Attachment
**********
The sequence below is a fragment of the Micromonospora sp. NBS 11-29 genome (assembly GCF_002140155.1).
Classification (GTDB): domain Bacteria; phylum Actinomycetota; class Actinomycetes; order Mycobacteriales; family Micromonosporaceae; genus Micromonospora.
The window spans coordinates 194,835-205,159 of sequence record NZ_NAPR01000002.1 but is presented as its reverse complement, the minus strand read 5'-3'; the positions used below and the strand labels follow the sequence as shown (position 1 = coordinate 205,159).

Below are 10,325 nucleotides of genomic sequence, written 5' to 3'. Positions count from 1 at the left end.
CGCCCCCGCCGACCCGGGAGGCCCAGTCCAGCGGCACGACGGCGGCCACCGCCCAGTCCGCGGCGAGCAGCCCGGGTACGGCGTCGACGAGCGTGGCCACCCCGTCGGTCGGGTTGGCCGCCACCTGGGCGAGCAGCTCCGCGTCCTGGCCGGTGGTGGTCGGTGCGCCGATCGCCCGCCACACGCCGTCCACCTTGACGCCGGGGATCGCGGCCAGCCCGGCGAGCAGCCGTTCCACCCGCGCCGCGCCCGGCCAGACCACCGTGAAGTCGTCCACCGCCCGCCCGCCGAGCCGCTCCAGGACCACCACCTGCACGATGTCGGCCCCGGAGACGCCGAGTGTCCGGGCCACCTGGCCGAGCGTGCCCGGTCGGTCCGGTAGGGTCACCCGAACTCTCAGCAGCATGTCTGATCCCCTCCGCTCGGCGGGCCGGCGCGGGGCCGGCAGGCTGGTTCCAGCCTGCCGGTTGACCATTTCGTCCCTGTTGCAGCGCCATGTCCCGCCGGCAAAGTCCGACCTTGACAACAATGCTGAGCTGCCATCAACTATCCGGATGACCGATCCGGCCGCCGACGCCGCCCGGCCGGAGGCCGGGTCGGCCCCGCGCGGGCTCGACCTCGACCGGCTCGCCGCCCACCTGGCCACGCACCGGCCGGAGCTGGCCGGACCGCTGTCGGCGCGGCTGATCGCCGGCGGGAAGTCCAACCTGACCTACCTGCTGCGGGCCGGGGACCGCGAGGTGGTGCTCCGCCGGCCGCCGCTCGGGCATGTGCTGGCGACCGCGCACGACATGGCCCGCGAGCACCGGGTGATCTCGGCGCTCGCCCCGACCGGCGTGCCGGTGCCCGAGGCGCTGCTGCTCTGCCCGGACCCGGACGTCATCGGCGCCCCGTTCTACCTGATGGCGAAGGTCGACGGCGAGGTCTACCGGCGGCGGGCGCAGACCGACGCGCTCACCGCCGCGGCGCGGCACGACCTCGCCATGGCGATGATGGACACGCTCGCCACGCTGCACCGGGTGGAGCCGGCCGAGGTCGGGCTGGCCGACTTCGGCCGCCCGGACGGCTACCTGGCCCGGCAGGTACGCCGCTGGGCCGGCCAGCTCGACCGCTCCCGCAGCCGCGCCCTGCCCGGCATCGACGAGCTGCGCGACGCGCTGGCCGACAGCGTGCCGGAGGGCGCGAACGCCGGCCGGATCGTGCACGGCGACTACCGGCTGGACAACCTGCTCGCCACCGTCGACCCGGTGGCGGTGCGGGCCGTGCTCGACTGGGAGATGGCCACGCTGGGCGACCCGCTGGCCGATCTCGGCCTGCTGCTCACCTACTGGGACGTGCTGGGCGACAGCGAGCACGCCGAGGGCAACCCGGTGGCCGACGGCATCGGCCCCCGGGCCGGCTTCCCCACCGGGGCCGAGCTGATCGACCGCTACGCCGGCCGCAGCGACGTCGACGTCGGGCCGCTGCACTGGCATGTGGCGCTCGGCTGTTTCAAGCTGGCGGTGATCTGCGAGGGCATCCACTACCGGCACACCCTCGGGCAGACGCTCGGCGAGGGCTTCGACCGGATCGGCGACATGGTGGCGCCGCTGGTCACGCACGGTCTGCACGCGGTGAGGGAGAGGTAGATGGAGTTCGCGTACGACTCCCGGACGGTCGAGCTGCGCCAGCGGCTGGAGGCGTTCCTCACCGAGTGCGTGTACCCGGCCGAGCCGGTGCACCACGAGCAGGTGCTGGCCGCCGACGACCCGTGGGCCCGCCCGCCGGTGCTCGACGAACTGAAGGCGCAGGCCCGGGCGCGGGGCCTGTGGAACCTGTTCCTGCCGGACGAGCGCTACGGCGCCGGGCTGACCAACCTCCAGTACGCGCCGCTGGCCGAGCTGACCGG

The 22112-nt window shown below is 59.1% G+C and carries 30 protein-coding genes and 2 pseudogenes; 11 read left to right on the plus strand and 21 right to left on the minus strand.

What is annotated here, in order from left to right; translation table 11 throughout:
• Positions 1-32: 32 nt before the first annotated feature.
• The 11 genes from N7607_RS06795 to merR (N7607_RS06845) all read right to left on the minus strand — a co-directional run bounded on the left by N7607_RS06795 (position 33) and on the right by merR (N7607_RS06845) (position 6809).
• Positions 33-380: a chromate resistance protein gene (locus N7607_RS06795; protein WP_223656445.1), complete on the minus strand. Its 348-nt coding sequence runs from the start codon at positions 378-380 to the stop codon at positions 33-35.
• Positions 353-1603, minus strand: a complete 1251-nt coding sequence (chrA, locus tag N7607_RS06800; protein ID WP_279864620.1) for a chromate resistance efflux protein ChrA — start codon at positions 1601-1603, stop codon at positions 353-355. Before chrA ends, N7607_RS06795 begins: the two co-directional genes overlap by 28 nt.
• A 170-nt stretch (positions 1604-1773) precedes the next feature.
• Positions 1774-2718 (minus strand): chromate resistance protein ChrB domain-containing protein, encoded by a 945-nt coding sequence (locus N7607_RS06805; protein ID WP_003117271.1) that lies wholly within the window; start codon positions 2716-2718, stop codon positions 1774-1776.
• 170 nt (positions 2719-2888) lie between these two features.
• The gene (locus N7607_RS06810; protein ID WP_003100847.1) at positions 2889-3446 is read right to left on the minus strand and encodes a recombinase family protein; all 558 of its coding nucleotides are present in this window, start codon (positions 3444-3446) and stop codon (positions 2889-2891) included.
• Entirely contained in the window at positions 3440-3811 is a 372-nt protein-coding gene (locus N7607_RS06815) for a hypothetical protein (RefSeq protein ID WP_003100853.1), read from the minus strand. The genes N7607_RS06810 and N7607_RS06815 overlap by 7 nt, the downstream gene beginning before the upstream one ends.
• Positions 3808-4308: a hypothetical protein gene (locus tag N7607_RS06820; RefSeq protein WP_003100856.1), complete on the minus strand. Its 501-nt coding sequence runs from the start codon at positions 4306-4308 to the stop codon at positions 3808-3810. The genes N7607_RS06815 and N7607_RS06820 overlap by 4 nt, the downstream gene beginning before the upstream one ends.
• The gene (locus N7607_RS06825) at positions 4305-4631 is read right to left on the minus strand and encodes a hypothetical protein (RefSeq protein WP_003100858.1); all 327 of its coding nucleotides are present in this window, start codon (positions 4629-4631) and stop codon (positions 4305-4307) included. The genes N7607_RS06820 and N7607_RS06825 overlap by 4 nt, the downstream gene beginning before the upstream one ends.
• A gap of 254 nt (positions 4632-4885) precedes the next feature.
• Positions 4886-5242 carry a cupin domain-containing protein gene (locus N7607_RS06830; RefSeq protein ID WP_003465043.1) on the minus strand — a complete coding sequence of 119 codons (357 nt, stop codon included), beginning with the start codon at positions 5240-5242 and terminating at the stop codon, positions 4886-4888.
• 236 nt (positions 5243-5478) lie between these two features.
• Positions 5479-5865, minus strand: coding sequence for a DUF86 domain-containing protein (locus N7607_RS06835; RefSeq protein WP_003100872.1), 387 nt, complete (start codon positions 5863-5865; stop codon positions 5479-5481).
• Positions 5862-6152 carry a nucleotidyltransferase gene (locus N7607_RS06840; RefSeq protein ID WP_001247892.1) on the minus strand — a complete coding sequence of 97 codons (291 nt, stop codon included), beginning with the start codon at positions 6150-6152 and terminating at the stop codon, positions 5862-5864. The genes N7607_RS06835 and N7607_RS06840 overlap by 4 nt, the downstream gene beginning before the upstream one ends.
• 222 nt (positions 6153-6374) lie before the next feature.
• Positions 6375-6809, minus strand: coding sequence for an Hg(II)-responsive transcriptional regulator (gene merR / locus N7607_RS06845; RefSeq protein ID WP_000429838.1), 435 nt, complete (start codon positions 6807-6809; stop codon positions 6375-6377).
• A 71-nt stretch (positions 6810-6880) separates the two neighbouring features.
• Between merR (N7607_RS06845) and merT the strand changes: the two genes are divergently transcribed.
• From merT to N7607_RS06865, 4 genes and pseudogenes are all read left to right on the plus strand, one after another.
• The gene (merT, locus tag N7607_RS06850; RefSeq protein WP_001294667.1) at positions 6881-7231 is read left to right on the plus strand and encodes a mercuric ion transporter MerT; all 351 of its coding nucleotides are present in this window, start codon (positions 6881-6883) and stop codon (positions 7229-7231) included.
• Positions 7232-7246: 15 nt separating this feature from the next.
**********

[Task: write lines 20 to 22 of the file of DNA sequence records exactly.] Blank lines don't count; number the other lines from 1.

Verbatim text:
• Positions 4886-5242 carry a cupin domain-containing protein gene (locus N7607_RS06830; RefSeq protein ID WP_003465043.1) on the minus strand — a complete coding sequence of 119 codons (357 nt, stop codon included), beginning with the start codon at positions 5240-5242 and terminating at the stop codon, positions 4886-4888.
• 236 nt (positions 5243-5478) lie between these two features.
• Positions 5479-5865, minus strand: coding sequence for a DUF86 domain-containing protein (locus N7607_RS06835; RefSeq protein WP_003100872.1), 387 nt, complete (start codon positions 5863-5865; stop codon positions 5479-5481).